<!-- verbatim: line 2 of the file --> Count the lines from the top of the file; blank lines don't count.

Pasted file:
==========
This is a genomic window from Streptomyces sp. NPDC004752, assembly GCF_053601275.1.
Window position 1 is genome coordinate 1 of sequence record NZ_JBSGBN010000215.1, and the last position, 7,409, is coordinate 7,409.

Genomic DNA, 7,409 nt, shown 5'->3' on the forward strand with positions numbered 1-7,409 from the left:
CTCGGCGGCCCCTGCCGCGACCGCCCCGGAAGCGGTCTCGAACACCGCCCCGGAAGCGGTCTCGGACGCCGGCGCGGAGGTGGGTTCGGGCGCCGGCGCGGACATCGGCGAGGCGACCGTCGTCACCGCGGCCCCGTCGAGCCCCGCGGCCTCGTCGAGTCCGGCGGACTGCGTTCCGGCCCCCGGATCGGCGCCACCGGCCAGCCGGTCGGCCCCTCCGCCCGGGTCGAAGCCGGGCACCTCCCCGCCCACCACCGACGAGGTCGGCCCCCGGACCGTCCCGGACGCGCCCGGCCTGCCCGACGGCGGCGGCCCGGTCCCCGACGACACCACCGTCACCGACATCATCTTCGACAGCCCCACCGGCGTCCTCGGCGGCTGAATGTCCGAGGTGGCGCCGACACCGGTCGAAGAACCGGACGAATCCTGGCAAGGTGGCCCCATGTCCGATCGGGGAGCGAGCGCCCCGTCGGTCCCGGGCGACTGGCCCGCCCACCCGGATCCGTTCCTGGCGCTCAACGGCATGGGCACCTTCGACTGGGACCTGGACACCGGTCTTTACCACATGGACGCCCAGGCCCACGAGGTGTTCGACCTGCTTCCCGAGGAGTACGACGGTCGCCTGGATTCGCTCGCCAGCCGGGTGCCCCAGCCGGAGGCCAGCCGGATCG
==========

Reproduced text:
Window position 1 is genome coordinate 1 of sequence record NZ_JBSGBN010000215.1, and the last position, 7,409, is coordinate 7,409.